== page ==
The power of color in design is undisputed. Color is eye-catching, grabs attention, it creates visual impact, organizes and group things, but most importantly evokes emotions. In this article I am discussing some tips and considerations when choosing color.
Before choosing a specific color, always take into account the cultural factor and who your intended audience is. For example if you belong to the western world you might white associated with purity, such as the white wedding dress.
But in China in brides more often wear red, a color that symbolizes good fortune. Also in a number of Pacific Rim cultures white is considered the color of mourning, while in America and Europe, we have black connected with mourning and death.
Even among the same culture, sometimes a color can convey a different message, depending the context and the hue. Green is often associated with fresh, cool, healthy, environmental friendly. In the 15th century “Saint Wolfgang and the Devil” by Michael Pacher, the Devil is green. Poets such as Chaucer also drew connections between the color green and the devil. Green has also been associated with jealousy, envy and sickness.
Knowing history of color trends can also help you choose and avoid specific color combinations that are strongly associated with that era. For example pink, black and turquoise was running amok at 1950s and today the combination Is usually used to evoke a retro feeling. History of art is also a great resource to learn how color have been used throughout the centuries and what palettes classic painters used.
Colors that appear naturally together always make pleasing palettes, after all nature pre-dates our color theory. And in most cases has better taste than us!!
Knowing the mechanics of the color wheel takes a lot of guess work out, and helps you choose effective color combinations. Usually the color wheel is represented by 12 colors, positioned in it like the hours in an analog clock.
The primary colors yellow, blue and red, are separated by three colors, so starting with yellow at 12 o’clock, red would be at 4, and blue at 8 o’clock.
Secondary colors are produced by mixing two primary colors. The secondary colors are placed in between the two primary colors that created them.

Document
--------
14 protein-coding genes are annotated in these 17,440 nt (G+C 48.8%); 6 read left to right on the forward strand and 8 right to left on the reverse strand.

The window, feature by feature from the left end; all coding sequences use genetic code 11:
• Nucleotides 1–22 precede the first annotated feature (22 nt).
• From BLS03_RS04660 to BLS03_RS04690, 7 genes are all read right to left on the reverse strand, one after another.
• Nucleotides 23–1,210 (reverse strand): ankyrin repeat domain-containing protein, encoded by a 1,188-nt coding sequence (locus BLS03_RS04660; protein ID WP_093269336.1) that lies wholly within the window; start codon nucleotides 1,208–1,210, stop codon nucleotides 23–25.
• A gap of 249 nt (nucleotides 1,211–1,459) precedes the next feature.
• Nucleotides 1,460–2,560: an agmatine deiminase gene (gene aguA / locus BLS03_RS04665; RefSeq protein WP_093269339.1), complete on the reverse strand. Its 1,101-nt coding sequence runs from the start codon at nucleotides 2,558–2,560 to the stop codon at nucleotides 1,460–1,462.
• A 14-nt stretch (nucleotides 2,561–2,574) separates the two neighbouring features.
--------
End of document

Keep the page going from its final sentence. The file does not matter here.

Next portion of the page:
For example between yellow and red are orange hues, between red and blue are the purple hues, and between blue and yellow are green hues.
Colors opposite the wheel are called complementary and have the highest possible contrast.
Side by side colors on the wheel are related and are called analogous, Pairing analogous colors create unity.
You can check out Adobe Kuler (http://kuler.adobe.com/#create/fromacolor),a free online application that can help you experiment with the color wheel and various combinations.
Warm and Cool Colors
Warm colors are often said to be hues from red through yellow, browns and tans included; cool colors are often said to be the hues from blue green through blue violet, most greys included. Color theory has ascribed perceptual and psychological effects to this contrast. Warm colors are said to advance or appear more active in a painting, while cool colors tend to recede; used in interior design or fashion, warm colors are said to arouse or stimulate the viewer, while cool colors calm and relax. Most of these effects, to the extent they are real, can be attributed to the higher saturation and lighter value of warm pigments in contrast to cool pigments. Thus, brown is a dark, unsaturated warm color that few people think of as visually active or psychologically arousing.
There are various color indices aiming specifically to help designers and artists pick harmonious and dynamic color palettes. They can be used as inspiration or as a guide to build your own color palettes. Or you can just copy paste the values and start working with the palette you found appropriate for your project.
Psychology of Color – Infographic was created by FirstSiteGuide Team.
I hope you find this article useful, feel free to add any tips you have on how we can choose colors! See you next time!